The basic relationship between a company and a labour union consists of many complex variables built on past practice and future needs. It brings together individuals, groups, an institutions with different backgrounds, points of view, interests, and strengths. The balance of power is almost never equal; one party is usually dominant, These relative strengths will vary from time to time and situation to situation. Therefore, it is critically important that management establish, implement, and maintain a rational and objective strategy for dealing with the union; one that considers needs and inierests of the company, union, and employees. Unions can only make demands or try to take control; it is the company that must agree to the demands or allow them to happen. Hence, a need exists for a regular, careful, and critical review of the overall labour relations climate in an organization. Because it has such a significant impact on the business, professional management input is required.

Labour relations decisions should be based on research and planning, just as it done with a new product concept before designing, manufacturing, and marketing it. Labour unions are staffed with members who have a high level of expertise and technical competence Labour unions spend the necessary funds to research today's problems as well as to plan for the future. Management must do the same. These questions should be asked. “are labour relations a mainstream operating activity in your company ? Is the activity properly staffed ? Is it held accountable for significant results ?Does it support the business goals and objectives ?”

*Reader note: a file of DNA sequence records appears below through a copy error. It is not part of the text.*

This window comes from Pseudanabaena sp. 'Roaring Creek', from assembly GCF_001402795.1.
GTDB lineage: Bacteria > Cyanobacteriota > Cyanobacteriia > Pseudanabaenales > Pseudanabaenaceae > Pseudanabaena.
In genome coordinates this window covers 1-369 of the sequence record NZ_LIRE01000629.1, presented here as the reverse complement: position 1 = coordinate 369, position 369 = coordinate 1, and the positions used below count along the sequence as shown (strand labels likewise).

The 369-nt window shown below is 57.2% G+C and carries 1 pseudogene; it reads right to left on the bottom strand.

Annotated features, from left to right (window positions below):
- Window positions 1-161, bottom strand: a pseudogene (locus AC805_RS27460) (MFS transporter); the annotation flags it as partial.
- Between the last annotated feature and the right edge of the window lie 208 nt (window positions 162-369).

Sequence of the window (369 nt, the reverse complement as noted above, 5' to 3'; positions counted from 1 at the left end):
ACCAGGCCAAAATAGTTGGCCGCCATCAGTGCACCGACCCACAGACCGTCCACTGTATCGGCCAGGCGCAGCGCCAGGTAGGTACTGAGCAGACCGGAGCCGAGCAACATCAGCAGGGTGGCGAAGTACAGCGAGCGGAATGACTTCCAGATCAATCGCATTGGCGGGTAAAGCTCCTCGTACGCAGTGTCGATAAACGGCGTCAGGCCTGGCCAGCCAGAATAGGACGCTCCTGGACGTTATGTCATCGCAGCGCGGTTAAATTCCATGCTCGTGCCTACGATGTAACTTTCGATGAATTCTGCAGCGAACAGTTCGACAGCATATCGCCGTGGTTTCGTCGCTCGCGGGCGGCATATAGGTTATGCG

LABOUR PROBLEMS
 

In modern times, production is carried on in large factories where thousands of men work together. The personnel management is mainly responsible for the control of human beings through human relations approaches. Men differ in nature and therefore, it is but a natural that labour problems shall also exist in the industrial society. The main problems which are generally faced by the industry are:

1. Absenteeism,
2. Labour turnover,
3. Health,
4. Accidents.

More Notes on  LABOUR PROBLEMS 
TRADE UNION
 

Trade union is a voluntary organisation of workers formed to protect and promote their interests through collective action. These may be formed on plant basis, industry basis, firm basis, regional basis or national basis. Different writers and thinkers have defined the trade union differently. A few definitions are given below:

(i) Trade Union is a “continuous association of wage earners for the purpose of maintaining and improving the conditions of their working lines.” 
                                                                            -Webb

(ii) “